I grew up in Champaign-Urbana, Illinois. When I was in college at the University of Illinois, I fell in love with the study of the brain and the elegant methods of cognitive neuroscience. I then went on to the Neuroscience graduate program at UC Berkeley, where I studied attention, brain damage, and networks with Mark D’Esposito and Michael Silver. As a post-doc, I expanded on these interests, working with Steve Petersen at Washington University in St. Louis. I am now an Assistant Professor in the Psychology Department at Northwestern, and Preceptor in the NUIN program.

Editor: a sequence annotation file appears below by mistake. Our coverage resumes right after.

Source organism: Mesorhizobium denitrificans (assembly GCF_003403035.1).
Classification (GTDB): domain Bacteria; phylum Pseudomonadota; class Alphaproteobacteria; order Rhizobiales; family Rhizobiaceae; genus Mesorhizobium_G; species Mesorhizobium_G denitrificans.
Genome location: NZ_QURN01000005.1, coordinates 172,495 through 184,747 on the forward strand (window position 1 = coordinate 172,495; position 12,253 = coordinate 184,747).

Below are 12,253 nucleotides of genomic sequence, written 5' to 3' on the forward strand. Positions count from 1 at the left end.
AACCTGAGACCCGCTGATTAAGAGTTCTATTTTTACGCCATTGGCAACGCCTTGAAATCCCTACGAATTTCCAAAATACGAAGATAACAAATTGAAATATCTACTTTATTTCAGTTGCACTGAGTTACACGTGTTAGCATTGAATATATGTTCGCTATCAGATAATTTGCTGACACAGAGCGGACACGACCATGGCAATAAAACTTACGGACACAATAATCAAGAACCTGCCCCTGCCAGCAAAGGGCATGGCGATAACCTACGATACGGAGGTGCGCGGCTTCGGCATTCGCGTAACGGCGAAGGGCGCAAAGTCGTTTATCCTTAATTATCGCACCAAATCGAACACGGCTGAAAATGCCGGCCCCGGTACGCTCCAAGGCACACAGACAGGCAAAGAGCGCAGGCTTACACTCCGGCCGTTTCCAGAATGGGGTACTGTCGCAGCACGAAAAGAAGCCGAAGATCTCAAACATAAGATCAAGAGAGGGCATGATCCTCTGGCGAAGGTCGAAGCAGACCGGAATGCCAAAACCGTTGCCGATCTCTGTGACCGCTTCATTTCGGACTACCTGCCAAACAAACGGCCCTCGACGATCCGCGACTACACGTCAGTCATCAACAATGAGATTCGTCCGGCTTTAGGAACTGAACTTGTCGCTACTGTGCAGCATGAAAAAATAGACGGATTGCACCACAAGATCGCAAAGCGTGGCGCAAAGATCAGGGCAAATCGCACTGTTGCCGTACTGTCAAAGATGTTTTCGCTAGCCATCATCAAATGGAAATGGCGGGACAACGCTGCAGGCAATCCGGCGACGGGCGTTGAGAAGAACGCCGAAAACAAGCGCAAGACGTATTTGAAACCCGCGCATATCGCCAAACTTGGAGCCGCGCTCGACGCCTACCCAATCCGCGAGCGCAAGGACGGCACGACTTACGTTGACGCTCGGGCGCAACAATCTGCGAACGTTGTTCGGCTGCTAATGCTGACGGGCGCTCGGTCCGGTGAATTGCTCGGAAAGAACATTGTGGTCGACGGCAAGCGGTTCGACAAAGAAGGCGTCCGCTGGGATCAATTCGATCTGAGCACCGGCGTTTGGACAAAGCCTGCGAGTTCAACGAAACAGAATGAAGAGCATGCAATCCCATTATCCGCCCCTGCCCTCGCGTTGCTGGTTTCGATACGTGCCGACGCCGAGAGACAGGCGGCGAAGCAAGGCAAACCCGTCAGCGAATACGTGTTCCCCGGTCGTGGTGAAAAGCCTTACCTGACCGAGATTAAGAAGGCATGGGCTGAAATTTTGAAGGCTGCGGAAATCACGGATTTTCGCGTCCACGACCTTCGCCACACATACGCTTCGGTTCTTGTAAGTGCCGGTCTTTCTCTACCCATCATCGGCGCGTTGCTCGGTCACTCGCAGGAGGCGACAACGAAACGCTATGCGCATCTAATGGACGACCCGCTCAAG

I was born in upstate New York and earned my undergraduate degree at SUNY Buffalo. I then went on to earn my MA in clinical psychology at Ball State University where I first was exposed to neuroscience research. Since then I have worked on many projects using EEG methodology including measuring creativity, emotion regulation, visual attention, and cognitive control. In addition, I also enjoy working on new methods for artifact correction and statistical analyses of EEG data. In my future research, I hope to work on better quantifying differences in brain functioning based on individual differences in psychopathology. Broadly, I am interested in differences relating to cognitive control and internally/externally oriented cognition. Currently I am working with Shinobu Kitayama at the University of Michigan and I will be joining the lab in Fall 2018.